Risk factors for nursing home admissions and exits: A discrete-time hazard function approach

V. L. Greene, J. I. Ondrich

Research output: Contribution to journalArticle

208 Scopus citations

Abstract

Discrete-time hazard functions were estimated to determine factors associated with the probability of admission to a nursing home from the community, and the probability of discharge to the community from nursing home care, for 3,332 individuals enrolled in The National Long Term Care Channeling Demonstration. This was a relatively frail elderly population assessed to be at high risk for nursing home use. In predicting admissions, major factors were found to be ethnicity (Blacks and Hispanics were at much lower risk), homeownership, advancing age, living alone, exhibiting higher cognitive and functional impairment levels, physician use, and living in an area with a larger nursing home bed supply. The probability of being discharged alive was predicted by several factors, including ethnicity (Blacks being less likely to be discharged), homeownership, being of younger age, better (self-rated) health, functional and cognitive capacities, and medical acuity.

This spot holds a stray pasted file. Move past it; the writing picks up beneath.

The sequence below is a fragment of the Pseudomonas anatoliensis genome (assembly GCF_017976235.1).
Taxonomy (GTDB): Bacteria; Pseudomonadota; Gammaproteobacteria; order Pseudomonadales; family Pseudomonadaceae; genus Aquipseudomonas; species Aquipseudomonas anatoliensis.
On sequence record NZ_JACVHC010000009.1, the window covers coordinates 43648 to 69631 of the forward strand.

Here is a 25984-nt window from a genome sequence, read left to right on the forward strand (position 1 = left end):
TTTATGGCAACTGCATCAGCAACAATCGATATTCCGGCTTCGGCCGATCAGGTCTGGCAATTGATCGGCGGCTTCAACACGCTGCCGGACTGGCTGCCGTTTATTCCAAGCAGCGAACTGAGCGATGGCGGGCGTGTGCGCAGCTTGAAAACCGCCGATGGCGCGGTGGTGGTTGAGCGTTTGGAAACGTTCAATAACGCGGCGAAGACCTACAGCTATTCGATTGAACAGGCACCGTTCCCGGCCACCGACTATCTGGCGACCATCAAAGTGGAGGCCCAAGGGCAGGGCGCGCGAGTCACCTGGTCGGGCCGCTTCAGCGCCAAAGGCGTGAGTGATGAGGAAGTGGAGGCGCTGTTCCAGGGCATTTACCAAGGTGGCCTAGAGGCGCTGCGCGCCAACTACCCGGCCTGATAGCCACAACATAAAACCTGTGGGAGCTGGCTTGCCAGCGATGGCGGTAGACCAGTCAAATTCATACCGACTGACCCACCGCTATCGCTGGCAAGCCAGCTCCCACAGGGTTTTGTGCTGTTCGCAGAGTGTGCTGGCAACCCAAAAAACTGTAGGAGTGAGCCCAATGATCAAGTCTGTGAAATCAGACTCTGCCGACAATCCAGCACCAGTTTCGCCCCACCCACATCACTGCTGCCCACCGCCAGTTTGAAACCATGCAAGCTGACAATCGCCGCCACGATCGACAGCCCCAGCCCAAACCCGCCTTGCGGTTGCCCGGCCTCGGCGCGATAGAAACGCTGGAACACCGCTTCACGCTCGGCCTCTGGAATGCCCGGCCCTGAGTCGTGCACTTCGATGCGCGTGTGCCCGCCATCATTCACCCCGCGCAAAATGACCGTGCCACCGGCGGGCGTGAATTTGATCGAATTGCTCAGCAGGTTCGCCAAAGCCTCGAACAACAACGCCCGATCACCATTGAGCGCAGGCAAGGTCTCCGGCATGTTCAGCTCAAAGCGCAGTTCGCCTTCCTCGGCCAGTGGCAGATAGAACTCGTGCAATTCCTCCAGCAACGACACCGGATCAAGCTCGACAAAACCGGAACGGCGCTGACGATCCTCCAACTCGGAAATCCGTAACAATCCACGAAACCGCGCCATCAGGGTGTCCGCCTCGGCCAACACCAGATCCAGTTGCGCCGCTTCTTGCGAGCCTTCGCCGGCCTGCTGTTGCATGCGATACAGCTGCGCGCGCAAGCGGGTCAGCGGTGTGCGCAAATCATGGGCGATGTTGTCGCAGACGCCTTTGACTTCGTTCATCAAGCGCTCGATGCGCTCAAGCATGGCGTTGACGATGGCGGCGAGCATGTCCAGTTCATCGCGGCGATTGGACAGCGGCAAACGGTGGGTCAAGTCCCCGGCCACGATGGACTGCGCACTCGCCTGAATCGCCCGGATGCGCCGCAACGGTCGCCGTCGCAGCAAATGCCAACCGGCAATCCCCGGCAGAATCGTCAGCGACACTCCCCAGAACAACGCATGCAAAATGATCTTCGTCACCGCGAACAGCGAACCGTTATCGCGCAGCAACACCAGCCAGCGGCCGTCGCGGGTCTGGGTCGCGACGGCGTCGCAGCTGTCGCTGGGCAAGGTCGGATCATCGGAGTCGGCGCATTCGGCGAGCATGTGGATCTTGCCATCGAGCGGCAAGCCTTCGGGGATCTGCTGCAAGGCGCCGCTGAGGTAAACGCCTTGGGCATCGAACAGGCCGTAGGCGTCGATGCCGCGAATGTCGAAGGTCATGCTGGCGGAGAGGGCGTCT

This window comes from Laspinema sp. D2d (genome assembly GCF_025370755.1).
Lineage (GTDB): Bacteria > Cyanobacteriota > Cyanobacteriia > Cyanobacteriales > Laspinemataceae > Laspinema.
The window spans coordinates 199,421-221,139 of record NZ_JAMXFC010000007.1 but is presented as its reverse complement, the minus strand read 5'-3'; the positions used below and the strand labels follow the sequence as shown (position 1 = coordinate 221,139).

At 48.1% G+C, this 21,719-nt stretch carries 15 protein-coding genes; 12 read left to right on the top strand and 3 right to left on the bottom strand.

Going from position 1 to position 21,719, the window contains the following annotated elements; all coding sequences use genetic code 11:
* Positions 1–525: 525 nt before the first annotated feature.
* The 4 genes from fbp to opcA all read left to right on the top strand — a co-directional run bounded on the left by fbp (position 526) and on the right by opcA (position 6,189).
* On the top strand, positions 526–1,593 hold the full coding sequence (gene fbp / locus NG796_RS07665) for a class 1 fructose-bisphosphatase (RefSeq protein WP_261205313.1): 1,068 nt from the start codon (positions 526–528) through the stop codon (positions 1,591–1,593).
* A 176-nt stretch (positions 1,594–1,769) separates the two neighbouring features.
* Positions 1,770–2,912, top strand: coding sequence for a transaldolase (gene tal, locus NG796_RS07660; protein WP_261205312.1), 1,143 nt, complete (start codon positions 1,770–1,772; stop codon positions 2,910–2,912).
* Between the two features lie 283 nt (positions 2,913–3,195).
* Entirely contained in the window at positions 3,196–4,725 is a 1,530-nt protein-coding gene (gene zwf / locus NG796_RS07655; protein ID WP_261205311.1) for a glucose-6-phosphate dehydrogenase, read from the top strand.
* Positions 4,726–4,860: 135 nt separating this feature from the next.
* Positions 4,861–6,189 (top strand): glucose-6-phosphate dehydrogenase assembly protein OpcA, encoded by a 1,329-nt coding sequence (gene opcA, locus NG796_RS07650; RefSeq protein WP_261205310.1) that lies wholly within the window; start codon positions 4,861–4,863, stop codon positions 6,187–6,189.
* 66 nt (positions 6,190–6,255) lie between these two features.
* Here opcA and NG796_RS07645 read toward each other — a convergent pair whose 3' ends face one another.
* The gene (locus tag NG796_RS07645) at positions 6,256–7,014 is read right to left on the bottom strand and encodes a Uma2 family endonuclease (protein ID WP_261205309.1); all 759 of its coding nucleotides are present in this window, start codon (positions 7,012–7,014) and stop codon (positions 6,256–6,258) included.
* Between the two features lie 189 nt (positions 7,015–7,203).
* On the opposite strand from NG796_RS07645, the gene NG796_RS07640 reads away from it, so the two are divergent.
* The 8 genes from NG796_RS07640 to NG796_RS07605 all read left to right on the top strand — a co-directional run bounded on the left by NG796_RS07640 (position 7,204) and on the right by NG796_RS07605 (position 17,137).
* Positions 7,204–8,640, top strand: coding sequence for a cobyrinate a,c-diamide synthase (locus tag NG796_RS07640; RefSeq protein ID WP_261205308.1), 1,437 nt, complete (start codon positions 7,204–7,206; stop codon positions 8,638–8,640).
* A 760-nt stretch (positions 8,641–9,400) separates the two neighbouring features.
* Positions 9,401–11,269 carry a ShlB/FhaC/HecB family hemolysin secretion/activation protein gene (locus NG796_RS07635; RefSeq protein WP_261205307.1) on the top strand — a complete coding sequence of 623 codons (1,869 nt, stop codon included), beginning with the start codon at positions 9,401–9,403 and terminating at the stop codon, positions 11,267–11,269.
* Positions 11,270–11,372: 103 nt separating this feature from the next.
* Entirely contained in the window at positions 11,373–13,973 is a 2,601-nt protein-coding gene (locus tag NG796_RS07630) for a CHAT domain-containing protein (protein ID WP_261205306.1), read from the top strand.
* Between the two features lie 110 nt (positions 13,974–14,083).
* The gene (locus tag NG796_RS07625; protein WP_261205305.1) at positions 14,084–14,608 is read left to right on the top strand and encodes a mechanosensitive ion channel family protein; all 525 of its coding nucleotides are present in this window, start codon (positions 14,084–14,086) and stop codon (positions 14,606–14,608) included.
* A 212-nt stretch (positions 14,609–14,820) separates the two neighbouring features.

Original languageEnglish (US)
Pages (from-to)S250-S258
JournalJournals of Gerontology
Volume45
Issue number6
DOIs
StatePublished - Jan 1 1990

ASJC Scopus subject areas

  • Aging

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